"So give me a sign," Norma said to the Narrator, "You have a great degree of control over the world, why don't you say something?"
No voice responded to her. Even the men and women working the tavern did not find anything weird about this - a lot of the customers were adventurers, the voices of them and narrators were nothing new. It was almost an every day occurrence to hear narrators describing things.
The staff liked it, too. They almost felt like adventurers themselves, hearing those narrators describe everything. Even if it was the same mundane stuff. Ayslene washed the leftover dishes from the night. Fine imported porcelain, too, from the mysterious far-eastern cultures. Esteban continued to pour beer, managing all the customers money. A regular patron stood by, watching it all, feeling like he too was an adventure-
"Send her out." A voice said, interrupting the narrator's massive describing spree before he described everything.
This caught everybody's attention. Things went to a dead stop in the tavern. Conversations were halted, card games were stopped, people held mugs of beer half-way up to their mouths. Every head had been turned towards the door, which suddenly had a bang. It wasn't anything like a bang that could have come from a normal hand...it sounded almost metallic.
"Send the girl and the package out. Now," the voice demanded. Those closest to the door shuddered - even if they were concealed by a nice door, just about all of the patrons imagined that the voice was coming from somebody of incredible stature. Maybe some kind of wicked knight - there were all sorts of those wandering around.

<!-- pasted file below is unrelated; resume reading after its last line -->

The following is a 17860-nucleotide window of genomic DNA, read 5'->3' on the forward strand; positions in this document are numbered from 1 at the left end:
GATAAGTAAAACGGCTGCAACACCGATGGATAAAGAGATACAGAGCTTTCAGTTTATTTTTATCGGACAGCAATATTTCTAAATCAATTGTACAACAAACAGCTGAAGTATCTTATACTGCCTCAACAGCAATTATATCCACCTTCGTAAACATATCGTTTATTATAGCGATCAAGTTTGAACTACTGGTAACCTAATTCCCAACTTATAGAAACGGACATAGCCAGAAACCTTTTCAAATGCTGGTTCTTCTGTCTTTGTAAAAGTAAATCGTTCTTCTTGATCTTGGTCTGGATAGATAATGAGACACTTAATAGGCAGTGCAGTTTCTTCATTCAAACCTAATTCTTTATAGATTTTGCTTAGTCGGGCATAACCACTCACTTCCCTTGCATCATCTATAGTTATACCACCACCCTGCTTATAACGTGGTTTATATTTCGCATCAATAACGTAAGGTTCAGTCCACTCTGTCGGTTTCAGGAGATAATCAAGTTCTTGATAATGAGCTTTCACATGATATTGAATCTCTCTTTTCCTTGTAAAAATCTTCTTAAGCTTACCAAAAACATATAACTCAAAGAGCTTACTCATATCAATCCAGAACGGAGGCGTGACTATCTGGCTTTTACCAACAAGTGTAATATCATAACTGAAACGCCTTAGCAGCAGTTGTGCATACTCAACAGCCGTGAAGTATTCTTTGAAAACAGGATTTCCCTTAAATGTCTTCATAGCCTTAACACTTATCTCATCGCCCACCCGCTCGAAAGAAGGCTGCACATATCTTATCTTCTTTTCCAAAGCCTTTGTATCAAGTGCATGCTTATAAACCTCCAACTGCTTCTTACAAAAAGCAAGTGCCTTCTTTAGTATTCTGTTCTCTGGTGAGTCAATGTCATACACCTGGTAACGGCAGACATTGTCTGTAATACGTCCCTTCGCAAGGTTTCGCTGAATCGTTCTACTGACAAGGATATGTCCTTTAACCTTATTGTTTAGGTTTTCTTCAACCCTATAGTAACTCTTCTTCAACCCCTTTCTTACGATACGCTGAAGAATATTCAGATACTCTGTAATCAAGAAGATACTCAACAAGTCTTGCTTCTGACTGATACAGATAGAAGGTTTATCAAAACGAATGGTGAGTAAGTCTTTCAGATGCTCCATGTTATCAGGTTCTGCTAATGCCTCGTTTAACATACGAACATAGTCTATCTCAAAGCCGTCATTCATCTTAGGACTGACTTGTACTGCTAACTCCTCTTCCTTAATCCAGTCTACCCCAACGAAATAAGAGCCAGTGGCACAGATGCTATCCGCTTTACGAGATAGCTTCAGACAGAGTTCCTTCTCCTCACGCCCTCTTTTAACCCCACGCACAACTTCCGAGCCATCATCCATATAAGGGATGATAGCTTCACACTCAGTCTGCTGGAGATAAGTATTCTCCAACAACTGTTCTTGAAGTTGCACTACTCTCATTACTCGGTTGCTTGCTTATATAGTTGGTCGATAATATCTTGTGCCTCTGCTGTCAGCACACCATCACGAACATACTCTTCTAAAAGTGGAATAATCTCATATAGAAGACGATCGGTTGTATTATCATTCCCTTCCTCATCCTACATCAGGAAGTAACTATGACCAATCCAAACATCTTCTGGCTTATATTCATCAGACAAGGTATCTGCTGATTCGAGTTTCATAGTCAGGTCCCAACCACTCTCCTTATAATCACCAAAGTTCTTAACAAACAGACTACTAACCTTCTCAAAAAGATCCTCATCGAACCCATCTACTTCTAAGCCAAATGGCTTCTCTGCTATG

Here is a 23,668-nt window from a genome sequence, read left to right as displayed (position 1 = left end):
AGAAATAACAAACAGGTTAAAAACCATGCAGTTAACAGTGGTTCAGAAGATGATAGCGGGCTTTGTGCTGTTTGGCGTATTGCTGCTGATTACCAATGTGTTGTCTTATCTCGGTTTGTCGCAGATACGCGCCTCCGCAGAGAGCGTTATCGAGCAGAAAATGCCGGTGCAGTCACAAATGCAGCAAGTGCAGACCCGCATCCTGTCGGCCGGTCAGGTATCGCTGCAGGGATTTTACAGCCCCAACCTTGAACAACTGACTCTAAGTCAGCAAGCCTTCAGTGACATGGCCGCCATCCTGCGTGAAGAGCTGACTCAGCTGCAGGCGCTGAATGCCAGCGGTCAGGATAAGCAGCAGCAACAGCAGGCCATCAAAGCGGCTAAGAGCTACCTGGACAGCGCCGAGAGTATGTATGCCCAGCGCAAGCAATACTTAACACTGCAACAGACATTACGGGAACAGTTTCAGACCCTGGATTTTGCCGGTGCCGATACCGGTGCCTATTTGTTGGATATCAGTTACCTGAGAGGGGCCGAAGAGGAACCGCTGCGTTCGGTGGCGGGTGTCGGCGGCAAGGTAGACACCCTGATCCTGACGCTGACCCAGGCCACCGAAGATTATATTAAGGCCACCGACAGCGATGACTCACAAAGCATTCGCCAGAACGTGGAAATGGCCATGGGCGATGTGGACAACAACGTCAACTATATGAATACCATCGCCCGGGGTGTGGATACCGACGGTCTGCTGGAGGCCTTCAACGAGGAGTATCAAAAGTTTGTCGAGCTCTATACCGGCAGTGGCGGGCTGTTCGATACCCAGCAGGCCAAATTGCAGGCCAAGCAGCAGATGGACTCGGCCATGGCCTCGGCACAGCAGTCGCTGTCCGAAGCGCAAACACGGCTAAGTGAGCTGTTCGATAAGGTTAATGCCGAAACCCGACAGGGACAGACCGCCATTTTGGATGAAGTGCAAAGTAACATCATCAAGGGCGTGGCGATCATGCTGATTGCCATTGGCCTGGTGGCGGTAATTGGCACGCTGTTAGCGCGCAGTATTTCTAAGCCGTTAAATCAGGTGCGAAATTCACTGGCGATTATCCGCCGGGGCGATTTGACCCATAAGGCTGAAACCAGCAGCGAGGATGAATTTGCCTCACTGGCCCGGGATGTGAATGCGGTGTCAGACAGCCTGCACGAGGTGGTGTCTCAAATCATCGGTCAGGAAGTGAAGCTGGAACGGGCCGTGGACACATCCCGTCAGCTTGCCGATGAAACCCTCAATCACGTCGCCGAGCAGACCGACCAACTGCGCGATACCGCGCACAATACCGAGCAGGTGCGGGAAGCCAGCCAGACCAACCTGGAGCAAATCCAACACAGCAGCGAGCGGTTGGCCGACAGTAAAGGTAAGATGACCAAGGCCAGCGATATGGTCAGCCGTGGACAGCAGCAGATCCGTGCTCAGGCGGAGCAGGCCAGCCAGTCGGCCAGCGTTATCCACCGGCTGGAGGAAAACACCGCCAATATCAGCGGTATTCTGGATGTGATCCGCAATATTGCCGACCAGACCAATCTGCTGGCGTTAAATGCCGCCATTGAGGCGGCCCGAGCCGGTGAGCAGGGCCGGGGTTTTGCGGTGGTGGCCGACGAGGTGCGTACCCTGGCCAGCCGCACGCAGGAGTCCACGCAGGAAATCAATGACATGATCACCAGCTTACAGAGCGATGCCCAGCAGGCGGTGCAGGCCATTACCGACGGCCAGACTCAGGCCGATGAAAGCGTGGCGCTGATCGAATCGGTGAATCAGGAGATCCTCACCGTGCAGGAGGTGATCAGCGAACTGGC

Norma looked cross-eyed at the package placed on a table, and quickly snatched it, depositing it in her lap as she slid her chair closer. The edge of the table squished right into her stomach. Even if the figure couldn't see her, maybe she could hide herself from everyone else.
"She's got a package right in her lap - she's the girl pulled up against the table."
Suddenly, all eyes turned onto Norma, whose eyes widened, before falling right to the carved table.
"Stupid stupid...stupid stupid narrator!" Norma complained, repeatedly tapping her forehead against the table. Of course, she didn't seem to know it wasn't my fault that whoever outside somehow could see inside - maybe he had some kind of sight-related powers.
"Or maybe," He demanded, after rapping on the door again, "I overheard you describing someone with a package."
Okay. Genre savvy villain.
"Not me!" Norma said, looking up, nervously. Sweat flowed from her brow, heart pounding. She wished she could just fade into the floor and vanish until this was all gone. Slip through the cracks and hide underneath the tavern, until everything was safe for her to go along with her adventure. But something told her, like an omnipresent narrator, that she was going to have to face this sooner or later.